Question about 1999 Isuzu Rodeo

1 Answer

Engin is dead

If engine is dead because of piston rod bearing stop working is it because there was not enough oil? How far I can drive without oil before rod bearing will cause the enging to go down?

I would truly appreciate if you could reply to my problem

Thank you.
Lucyna

Posted by on

1 Answer

  • Level 2:

    An expert who has achieved level 2 by getting 100 points

    All-Star:

    An expert that got 10 achievements.

    MVP:

    An expert that got 5 achievements.

    Vice President:

    An expert whose answer got voted for 100 times.

  • Expert
  • 328 Answers

The oil pump could have failed as well.......but it is not good to drive any distance or even idle your vehicle with no oil.

Posted on Dec 30, 2008

1 Suggested Answer

6ya6ya
  • 2 Answers

SOURCE: I have freestanding Series 8 dishwasher. Lately during the filling cycle water hammer is occurring. How can this be resolved

Hi,
a 6ya expert can help you resolve that issue over the phone in a minute or two.
best thing about this new service is that you are never placed on hold and get to talk to real repairmen in the US.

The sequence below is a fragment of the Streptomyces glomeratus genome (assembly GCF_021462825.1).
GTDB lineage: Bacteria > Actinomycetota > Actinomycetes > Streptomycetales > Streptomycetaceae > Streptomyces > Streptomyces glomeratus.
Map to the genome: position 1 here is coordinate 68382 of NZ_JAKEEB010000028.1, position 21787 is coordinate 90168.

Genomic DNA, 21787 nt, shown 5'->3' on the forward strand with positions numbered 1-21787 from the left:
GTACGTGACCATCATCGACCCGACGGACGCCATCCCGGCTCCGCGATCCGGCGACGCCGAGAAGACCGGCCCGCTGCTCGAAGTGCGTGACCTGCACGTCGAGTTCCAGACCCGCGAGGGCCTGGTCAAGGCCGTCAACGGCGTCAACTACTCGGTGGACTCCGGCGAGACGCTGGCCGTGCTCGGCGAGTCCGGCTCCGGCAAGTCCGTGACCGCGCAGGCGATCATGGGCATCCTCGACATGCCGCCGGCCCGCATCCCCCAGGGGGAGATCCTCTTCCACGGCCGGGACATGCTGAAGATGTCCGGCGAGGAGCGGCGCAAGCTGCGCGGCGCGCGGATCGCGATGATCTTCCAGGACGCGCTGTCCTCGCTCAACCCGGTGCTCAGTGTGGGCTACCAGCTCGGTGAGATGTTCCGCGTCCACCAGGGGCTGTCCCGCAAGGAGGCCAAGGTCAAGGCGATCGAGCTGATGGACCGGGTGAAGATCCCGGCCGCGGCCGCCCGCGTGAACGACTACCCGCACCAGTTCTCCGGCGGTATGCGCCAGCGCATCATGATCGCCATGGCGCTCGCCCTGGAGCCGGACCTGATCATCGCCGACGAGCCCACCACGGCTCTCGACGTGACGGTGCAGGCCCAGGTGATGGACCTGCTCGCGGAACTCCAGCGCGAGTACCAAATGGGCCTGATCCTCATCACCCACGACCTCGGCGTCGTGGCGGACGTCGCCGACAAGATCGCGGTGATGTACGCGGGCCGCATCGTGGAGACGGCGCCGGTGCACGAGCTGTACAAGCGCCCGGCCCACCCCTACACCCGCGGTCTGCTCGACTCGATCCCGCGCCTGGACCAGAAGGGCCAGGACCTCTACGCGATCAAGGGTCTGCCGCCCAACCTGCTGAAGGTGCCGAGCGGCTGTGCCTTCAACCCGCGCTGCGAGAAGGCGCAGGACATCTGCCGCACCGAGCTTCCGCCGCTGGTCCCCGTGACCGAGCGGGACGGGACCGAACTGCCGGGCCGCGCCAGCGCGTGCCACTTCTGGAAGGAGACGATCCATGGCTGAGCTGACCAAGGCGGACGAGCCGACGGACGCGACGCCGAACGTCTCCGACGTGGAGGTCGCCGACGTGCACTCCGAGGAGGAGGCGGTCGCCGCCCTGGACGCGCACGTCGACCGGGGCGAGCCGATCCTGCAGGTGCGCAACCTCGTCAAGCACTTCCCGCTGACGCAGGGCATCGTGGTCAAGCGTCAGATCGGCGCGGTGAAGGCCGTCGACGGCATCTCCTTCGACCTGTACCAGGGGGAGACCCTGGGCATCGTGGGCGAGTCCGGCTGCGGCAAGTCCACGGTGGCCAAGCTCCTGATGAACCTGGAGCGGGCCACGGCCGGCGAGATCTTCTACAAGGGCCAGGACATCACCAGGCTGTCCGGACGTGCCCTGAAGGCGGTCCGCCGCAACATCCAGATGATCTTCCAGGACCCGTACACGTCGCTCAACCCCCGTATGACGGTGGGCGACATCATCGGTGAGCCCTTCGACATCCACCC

the service is completely free and covers almost anything you can think of (from cars to computers, handyman, and even drones).
click here to download the app (for users in the US for now) and get all the help you need.
goodluck!

Posted on Jan 02, 2017

Add Your Answer

Uploading: 0%

my-video-file.mp4

Complete. Click "Add" to insert your video. Add

×

Loading...
Loading...

Related Questions:

1 Answer

My 2004 trailbazer makes a knocking noise whan started, it gets quieter as ou drive it, but does not go away


Hello
Any knocking noise is more than likely due to worn connecting rod bearings, Crankshaft main bearings or piston or piston pin noise. Connecting rod bearing knocks and piston related noise quite some with warm up, piston noise tends to go completely away after about 5 minutes of run time, but there are exceptions to that run like a cracked piston skirt, crankshaft bearings don't quite very much. It would be my best quests without hearing the noise that you may have either a connecting rod or piston related noise. The best thing to do here is have a trained ear listen to the noise, any experienced technician will know very quickly what the noise is and where it is coming from. These types of noises are only common on high miles engines, with at least 100,000 miles on them is the general run or the engine has been run very low on oil repeated times, or the oil not changed at regular intervals or the engine has been severely overheated. My experience? 35 years as a dealer technican. I'm Master certified in all phases of auto and light truck repair.